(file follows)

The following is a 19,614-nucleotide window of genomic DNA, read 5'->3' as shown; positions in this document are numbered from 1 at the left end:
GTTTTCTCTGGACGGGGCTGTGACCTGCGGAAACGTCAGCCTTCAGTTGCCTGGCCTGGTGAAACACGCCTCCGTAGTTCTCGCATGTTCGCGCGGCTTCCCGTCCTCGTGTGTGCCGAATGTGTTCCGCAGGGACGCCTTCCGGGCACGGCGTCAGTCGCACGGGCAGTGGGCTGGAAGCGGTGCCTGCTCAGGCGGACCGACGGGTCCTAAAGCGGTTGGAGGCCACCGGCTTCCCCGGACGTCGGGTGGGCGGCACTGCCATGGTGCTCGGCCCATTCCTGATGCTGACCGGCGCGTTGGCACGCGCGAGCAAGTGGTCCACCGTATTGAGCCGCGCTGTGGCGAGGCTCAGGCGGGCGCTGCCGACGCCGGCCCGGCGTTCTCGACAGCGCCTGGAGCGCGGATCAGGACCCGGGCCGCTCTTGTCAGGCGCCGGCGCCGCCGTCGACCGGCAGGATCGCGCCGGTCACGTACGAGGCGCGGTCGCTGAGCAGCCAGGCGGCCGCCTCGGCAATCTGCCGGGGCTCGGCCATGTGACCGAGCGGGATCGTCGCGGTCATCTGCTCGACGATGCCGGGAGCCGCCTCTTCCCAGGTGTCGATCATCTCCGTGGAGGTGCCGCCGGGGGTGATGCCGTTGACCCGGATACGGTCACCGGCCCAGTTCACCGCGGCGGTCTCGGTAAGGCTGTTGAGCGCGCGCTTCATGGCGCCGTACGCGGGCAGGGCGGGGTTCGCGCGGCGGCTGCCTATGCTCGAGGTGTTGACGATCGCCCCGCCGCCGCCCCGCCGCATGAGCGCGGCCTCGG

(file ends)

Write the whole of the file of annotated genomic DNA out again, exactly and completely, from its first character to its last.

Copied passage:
The following is a 19,614-nucleotide window of genomic DNA, read 5'->3' as shown; positions in this document are numbered from 1 at the left end:
GTTTTCTCTGGACGGGGCTGTGACCTGCGGAAACGTCAGCCTTCAGTTGCCTGGCCTGGTGAAACACGCCTCCGTAGTTCTCGCATGTTCGCGCGGCTTCCCGTCCTCGTGTGTGCCGAATGTGTTCCGCAGGGACGCCTTCCGGGCACGGCGTCAGTCGCACGGGCAGTGGGCTGGAAGCGGTGCCTGCTCAGGCGGACCGACGGGTCCTAAAGCGGTTGGAGGCCACCGGCTTCCCCGGACGTCGGGTGGGCGGCACTGCCATGGTGCTCGGCCCATTCCTGATGCTGACCGGCGCGTTGGCACGCGCGAGCAAGTGGTCCACCGTATTGAGCCGCGCTGTGGCGAGGCTCAGGCGGGCGCTGCCGACGCCGGCCCGGCGTTCTCGACAGCGCCTGGAGCGCGGATCAGGACCCGGGCCGCTCTTGTCAGGCGCCGGCGCCGCCGTCGACCGGCAGGATCGCGCCGGTCACGTACGAGGCGCGGTCGCTGAGCAGCCAGGCGGCCGCCTCGGCAATCTGCCGGGGCTCGGCCATGTGACCGAGCGGGATCGTCGCGGTCATCTGCTCGACGATGCCGGGAGCCGCCTCTTCCCAGGTGTCGATCATCTCCGTGGAGGTGCCGCCGGGGGTGATGCCGTTGACCCGGATACGGTCACCGGCCCAGTTCACCGCGGCGGTCTCGGTAAGGCTGTTGAGCGCGCGCTTCATGGCGCCGTACGCGGGCAGGGCGGGGTTCGCGCGGCGGCTGCCTATGCTCGAGGTGTTGACGATCGCCCCGCCGCCGCCCCGCCGCATGAGCGCGGCCTCGG